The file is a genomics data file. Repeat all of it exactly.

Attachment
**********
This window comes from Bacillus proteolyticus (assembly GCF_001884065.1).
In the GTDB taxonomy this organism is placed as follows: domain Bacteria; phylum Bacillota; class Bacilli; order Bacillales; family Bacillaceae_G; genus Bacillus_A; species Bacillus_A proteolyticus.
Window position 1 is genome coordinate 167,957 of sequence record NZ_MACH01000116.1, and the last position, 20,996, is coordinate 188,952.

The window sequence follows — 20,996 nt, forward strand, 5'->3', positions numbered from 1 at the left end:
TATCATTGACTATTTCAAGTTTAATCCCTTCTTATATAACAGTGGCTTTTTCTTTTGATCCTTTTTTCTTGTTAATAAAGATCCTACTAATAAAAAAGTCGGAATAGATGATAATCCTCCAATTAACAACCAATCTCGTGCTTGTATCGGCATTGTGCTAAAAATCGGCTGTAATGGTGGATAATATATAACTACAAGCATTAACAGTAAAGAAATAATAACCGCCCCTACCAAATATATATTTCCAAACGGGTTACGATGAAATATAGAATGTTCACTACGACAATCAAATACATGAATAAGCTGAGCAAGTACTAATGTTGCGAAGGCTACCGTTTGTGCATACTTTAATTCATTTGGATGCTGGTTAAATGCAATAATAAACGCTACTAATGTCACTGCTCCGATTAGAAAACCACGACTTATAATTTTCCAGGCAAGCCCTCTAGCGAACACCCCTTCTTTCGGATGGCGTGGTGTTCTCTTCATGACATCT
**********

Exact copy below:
This window comes from Bacillus proteolyticus (assembly GCF_001884065.1).
In the GTDB taxonomy this organism is placed as follows: domain Bacteria; phylum Bacillota; class Bacilli; order Bacillales; family Bacillaceae_G; genus Bacillus_A; species Bacillus_A proteolyticus.
Window position 1 is genome coordinate 167,957 of sequence record NZ_MACH01000116.1, and the last position, 20,996, is coordinate 188,952.

The window sequence follows — 20,996 nt, forward strand, 5'->3', positions numbered from 1 at the left end:
TATCATTGACTATTTCAAGTTTAATCCCTTCTTATATAACAGTGGCTTTTTCTTTTGATCCTTTTTTCTTGTTAATAAAGATCCTACTAATAAAAAAGTCGGAATAGATGATAATCCTCCAATTAACAACCAATCTCGTGCTTGTATCGGCATTGTGCTAAAAATCGGCTGTAATGGTGGATAATATATAACTACAAGCATTAACAGTAAAGAAATAATAACCGCCCCTACCAAATATATATTTCCAAACGGGTTACGATGAAATATAGAATGTTCACTACGACAATCAAATACATGAATAAGCTGAGCAAGTACTAATGTTGCGAAGGCTACCGTTTGTGCATACTTTAATTCATTTGGATGCTGGTTAAATGCAATAATAAACGCTACTAATGTCACTGCTCCGATTAGAAAACCACGACTTATAATTTTCCAGGCAAGCCCTCTAGCGAACACCCCTTCTTTCGGATGGCGTGGTGTTCTCTTCATGACATCT